Charter Hall Social Infrastructure REIT report FY2019 results
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Charter Hall Social Infrastructure REIT report FY2019 results

by Jason Roberts

August 07, 2019

Charter Hall Education Trust (CQE), the ASX listed real estate investment trust specialising in early education and care (ECEC) centres formerly known as Folkestone Education Trust, has released its full year results in which it reports solid performance and confirms a broadening of its investment mandate to include additional social infrastructure sub-sectors in addition to ECEC centres.

The company reported operating earnings of $42.2 million for the year, an increase of 5.5 per cent on the previous year, although statutory profits fell from $103.1 million to $68.7 million due to lower revaluation increments in the year.


Earnings per unit came in at 16.5 cents for the year, the same as in 2018, due largely to the issue of $120 million of new units in March 2019 to finance the purchase of 13 new purpose built ECEC centres diluting the increase in operating earnings. 


The distribution per unit however, rose by 6.0 per cent to 16.0 cents per share. 


Broadening of mandate marked by purchase of Brisbane Bus Terminal Facility


The company today confirmed that going forward their investment mandate will broaden to include sub sectors other than ECEC, that share similar qualities, such as Government sponsorship, mandatory for social cohesion and provide economic benefits through employment generation or support. 


The move comes in the wake of Arena REIT, its smaller peer, announcing further diversification away from it’s core ECEC business announcing the acquisition of three specialist disability accommodation properties in February 2019 to add to its portfolio of 207 ECEC centres and seven healthcare properties. 


Target sub sectors may include Education, Government Services, Transport and Health as areas of preference. 


To mark the transition, Charter Hall have confirmed the purchase of a 50 per cent interest in the Brisbane Bus Terminal Facility located in Eagle Farm for $51.25 million, a passing yield of 5.0 per cent. 


The facility is leased to the Brisbane City Council and currently has 19.2 years remaining. 


Centre portfolio like for like rental growth slows as valuation gains moderate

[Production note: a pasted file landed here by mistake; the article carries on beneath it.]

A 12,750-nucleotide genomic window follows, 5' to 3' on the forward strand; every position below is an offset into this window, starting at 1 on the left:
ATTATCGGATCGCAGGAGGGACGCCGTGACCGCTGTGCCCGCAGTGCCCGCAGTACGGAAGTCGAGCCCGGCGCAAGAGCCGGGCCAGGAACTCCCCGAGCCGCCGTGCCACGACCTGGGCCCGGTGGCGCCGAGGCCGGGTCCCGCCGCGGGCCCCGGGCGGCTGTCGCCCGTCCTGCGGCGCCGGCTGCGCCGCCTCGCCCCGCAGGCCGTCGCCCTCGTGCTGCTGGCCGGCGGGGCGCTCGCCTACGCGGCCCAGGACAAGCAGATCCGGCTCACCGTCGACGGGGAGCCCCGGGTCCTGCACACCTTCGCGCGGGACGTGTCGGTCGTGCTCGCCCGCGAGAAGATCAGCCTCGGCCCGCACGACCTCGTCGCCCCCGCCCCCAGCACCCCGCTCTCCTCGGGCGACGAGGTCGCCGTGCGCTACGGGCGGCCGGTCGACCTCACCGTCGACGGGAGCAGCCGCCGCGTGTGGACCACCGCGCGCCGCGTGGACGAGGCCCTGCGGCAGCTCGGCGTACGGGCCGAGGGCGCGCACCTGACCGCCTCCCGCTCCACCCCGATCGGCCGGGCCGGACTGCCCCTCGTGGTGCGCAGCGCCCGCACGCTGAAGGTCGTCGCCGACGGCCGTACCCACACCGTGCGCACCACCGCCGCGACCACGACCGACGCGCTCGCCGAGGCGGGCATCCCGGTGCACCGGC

Like for like rental growth, which takes into account both annual and market reviews, came in at 2.3 per cent for the period compared to 2.8 per cent in the year ended June 2018. 


During the year ten market reviews were finalised resulting in an average increase of 5.2 per cent. Although a lower number of centres, this compares favourably with the 34 centres that underwent a market review in 2018 and resulted in a 4.7 per cent increase in rents. 


The overall portfolio is 100 per cent let with Goodstart Early Learning remaining the largest tenant as measured by percentage of annual rent. 


353 properties were valued in the period and saw an average up lift of 4.0 per cent. This is lower than last year which saw 355 centres valued and a 7.1 per cent increase. 


This pairing back in revaluation returns has been reflected by the rate of change in yield which this year fell 10 bps to 6.2 per cent compared to 40 basis points to 6.3 per cent last year. 


Centre pipeline restocked as sector conditions become more selective 


Over the course of the year the company completed six development sites with a combined completion value of $30.7 million. In addition, they purchased a further 14 development sites and five existing ECEC centres for a total value of $118.7 million. 


Charter Hall now has 31 developments (29 at the end of FY 2018) of which 15 are under construction. 


During the period seven properties were sold for a total of $9.2 million.


With respect to sector conditions, the company noted that there is increased certainty post the implementation of the Child Care Subsidy (CCS) legislation but general operator demand for premises continues to ease from the highs seen in 2017, although demand remains solid for centres in strong locations. 


Notably, Charter Hall estimates that 105 long day care centres, typically below 50 license places, closed over the last 12 months compared to 65 the year before, which has helped supply demand dynamics in their respective suburbs. 


To read more about Charter Hall’s full year results please click here for the announcement and here for the presentation.  

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